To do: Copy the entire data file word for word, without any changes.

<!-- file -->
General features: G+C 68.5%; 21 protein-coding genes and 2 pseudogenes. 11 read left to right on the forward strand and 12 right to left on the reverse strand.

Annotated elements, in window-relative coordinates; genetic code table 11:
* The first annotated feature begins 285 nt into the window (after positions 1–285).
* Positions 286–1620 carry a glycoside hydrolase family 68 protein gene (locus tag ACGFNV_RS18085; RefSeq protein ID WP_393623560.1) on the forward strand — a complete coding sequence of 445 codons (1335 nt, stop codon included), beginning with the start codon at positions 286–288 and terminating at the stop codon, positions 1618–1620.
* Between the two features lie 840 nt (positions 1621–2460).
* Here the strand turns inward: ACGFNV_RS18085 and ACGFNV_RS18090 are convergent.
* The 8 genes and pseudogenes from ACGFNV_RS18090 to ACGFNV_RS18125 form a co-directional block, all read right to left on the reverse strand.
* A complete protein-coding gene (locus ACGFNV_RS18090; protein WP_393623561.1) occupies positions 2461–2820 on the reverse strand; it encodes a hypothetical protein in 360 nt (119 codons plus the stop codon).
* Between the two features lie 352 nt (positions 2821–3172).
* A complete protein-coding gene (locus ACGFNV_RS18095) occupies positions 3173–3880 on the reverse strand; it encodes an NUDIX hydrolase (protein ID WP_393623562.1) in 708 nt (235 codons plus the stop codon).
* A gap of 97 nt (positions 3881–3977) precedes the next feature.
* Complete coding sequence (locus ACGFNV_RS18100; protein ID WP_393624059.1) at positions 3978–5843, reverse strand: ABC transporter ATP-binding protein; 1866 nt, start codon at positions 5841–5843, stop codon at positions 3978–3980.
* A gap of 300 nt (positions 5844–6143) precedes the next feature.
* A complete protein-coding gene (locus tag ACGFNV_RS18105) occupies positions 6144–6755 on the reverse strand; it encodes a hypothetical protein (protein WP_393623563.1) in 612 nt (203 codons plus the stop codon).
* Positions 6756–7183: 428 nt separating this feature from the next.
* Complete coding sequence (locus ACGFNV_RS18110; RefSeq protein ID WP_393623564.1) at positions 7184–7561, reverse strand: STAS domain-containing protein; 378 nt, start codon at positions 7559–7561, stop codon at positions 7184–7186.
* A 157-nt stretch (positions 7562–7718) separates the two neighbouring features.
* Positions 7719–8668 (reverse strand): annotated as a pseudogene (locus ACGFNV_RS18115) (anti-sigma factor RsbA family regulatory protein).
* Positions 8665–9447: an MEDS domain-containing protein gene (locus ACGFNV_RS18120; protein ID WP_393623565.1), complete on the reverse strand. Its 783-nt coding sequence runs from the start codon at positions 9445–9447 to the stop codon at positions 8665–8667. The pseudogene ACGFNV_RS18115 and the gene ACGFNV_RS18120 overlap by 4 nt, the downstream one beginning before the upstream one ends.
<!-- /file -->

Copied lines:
General features: G+C 68.5%; 21 protein-coding genes and 2 pseudogenes. 11 read left to right on the forward strand and 12 right to left on the reverse strand.

Annotated elements, in window-relative coordinates; genetic code table 11:
* The first annotated feature begins 285 nt into the window (after positions 1–285).
* Positions 286–1620 carry a glycoside hydrolase family 68 protein gene (locus tag ACGFNV_RS18085; RefSeq protein ID WP_393623560.1) on the forward strand — a complete coding sequence of 445 codons (1335 nt, stop codon included), beginning with the start codon at positions 286–288 and terminating at the stop codon, positions 1618–1620.
* Between the two features lie 840 nt (positions 1621–2460).
* Here the strand turns inward: ACGFNV_RS18085 and ACGFNV_RS18090 are convergent.
* The 8 genes and pseudogenes from ACGFNV_RS18090 to ACGFNV_RS18125 form a co-directional block, all read right to left on the reverse strand.
* A complete protein-coding gene (locus ACGFNV_RS18090; protein WP_393623561.1) occupies positions 2461–2820 on the reverse strand; it encodes a hypothetical protein in 360 nt (119 codons plus the stop codon).
* Between the two features lie 352 nt (positions 2821–3172).
* A complete protein-coding gene (locus ACGFNV_RS18095) occupies positions 3173–3880 on the reverse strand; it encodes an NUDIX hydrolase (protein ID WP_393623562.1) in 708 nt (235 codons plus the stop codon).
* A gap of 97 nt (positions 3881–3977) precedes the next feature.
* Complete coding sequence (locus ACGFNV_RS18100; protein ID WP_393624059.1) at positions 3978–5843, reverse strand: ABC transporter ATP-binding protein; 1866 nt, start codon at positions 5841–5843, stop codon at positions 3978–3980.
* A gap of 300 nt (positions 5844–6143) precedes the next feature.
* A complete protein-coding gene (locus tag ACGFNV_RS18105) occupies positions 6144–6755 on the reverse strand; it encodes a hypothetical protein (protein WP_393623563.1) in 612 nt (203 codons plus the stop codon).
* Positions 6756–7183: 428 nt separating this feature from the next.
* Complete coding sequence (locus ACGFNV_RS18110; RefSeq protein ID WP_393623564.1) at positions 7184–7561, reverse strand: STAS domain-containing protein; 378 nt, start codon at positions 7559–7561, stop codon at positions 7184–7186.
* A 157-nt stretch (positions 7562–7718) separates the two neighbouring features.
* Positions 7719–8668 (reverse strand): annotated as a pseudogene (locus ACGFNV_RS18115) (anti-sigma factor RsbA family regulatory protein).
* Positions 8665–9447: an MEDS domain-containing protein gene (locus ACGFNV_RS18120; protein ID WP_393623565.1), complete on the reverse strand. Its 783-nt coding sequence runs from the start codon at positions 9445–9447 to the stop codon at positions 8665–8667. The pseudogene ACGFNV_RS18115 and the gene ACGFNV_RS18120 overlap by 4 nt, the downstream one beginning before the upstream one ends.